Microsoft Tuesday said it plans to become a major management platform vendor to battle the likes of CA and HP and said it would extend its System Center software to encompass Linux and Unix-based machines.
The company plans to open up its annual Microsoft Management Summit (MMS) by laying out new pieces of its management platform that it says will transform a five-year-old mission to create a platform for Windows into a strategy for a cross-platform, distributed enterprise management system.
"We think we are a serious player in this game,"said Larry Orecklin, the general manager of the Windows enterprise and management division. "We want to become the systems management platform [in the enterprise]."
To build toward that goal, Microsoft plans to extend its System Center software, which includes Configuration Manager and Operations Manager, across platforms and add application management to its current infrastructure capabilities.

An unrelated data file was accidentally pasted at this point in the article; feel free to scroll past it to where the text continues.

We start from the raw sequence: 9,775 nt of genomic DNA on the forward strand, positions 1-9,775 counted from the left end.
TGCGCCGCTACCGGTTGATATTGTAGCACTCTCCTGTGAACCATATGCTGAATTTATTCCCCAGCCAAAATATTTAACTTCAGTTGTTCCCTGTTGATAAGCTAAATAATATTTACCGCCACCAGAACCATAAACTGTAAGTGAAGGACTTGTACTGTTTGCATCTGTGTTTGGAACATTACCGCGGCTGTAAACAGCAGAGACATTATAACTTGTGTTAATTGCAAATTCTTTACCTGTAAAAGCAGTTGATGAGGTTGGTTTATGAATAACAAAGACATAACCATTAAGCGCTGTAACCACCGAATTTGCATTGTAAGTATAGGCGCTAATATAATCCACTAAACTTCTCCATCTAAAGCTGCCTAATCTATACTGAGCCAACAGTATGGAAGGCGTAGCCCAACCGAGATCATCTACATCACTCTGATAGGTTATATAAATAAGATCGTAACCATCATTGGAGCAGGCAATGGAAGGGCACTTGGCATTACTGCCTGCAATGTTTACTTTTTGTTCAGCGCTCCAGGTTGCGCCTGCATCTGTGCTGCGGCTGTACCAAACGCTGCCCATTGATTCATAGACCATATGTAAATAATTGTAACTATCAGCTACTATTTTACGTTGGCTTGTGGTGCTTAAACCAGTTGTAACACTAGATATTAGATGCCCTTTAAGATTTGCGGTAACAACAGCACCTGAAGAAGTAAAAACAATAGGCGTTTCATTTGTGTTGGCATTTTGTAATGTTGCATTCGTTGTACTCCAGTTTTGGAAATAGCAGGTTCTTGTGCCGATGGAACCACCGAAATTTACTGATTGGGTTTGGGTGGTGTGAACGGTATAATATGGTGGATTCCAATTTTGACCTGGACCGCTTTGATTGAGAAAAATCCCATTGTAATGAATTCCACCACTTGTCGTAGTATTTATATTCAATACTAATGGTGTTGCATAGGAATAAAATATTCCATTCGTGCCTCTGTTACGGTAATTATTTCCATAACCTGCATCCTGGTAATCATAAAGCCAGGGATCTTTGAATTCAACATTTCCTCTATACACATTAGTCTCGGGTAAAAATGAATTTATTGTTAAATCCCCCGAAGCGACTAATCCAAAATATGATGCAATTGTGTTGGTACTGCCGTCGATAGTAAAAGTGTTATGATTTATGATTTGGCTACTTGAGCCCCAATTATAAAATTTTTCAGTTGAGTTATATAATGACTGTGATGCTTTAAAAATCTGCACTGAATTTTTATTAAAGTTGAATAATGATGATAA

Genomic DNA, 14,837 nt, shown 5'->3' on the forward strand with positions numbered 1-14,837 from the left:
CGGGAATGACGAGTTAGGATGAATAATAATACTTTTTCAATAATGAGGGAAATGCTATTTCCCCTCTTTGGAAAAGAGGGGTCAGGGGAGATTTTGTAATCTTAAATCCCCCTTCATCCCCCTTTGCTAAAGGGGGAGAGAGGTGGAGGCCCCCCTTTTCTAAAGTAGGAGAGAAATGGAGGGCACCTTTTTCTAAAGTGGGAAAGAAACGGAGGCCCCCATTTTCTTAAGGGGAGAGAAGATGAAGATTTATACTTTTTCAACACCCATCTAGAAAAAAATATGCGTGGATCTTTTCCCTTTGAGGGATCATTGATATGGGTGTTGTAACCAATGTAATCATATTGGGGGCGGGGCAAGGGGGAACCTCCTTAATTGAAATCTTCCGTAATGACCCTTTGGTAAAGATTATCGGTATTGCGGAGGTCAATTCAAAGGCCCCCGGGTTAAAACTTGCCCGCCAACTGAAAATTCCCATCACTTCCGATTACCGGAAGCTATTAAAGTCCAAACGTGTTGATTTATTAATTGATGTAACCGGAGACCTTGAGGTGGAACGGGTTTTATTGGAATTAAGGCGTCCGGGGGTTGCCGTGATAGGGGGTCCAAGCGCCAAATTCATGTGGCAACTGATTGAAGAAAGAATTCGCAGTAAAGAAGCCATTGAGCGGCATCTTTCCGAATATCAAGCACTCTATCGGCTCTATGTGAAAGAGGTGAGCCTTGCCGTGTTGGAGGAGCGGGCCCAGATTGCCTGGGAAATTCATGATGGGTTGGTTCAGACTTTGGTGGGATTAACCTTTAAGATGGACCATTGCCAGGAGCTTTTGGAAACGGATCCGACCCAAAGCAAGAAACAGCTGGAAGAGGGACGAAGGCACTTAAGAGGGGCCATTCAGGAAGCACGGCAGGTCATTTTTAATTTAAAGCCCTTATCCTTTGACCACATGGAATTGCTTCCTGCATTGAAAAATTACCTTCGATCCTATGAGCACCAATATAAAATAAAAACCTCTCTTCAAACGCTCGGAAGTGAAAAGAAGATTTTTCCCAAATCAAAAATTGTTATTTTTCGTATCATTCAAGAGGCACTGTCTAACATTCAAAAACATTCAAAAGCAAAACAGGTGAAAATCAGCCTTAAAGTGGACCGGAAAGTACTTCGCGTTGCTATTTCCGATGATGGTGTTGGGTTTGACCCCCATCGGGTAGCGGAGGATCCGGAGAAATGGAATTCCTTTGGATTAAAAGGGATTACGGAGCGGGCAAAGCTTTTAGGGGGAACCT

Microsoft plans to move across the divide using the OpenPegasus project, which is an open source implementation of the Distributed Management Task Force's (DMTF) Common Information Model (CIM) and Web-based Enterprise Management (WBEM) standards.
The project is run by the OpenGroup, and Microsoft announced Tuesday that it is joining the steering committee of OpenPegasus.
Linux vendors Novell and Red Hat have incorporated WBEM or its derivatives into their Linux operating systems and Sun and HP have done the same with their Unix-based operating systems. Microsoft has its own implementation of WBEM called Windows Management Instrumentation (WMI).
WEBEM is a set of system management technologies, including CIM, for unifying management of distributed computing infrastructures.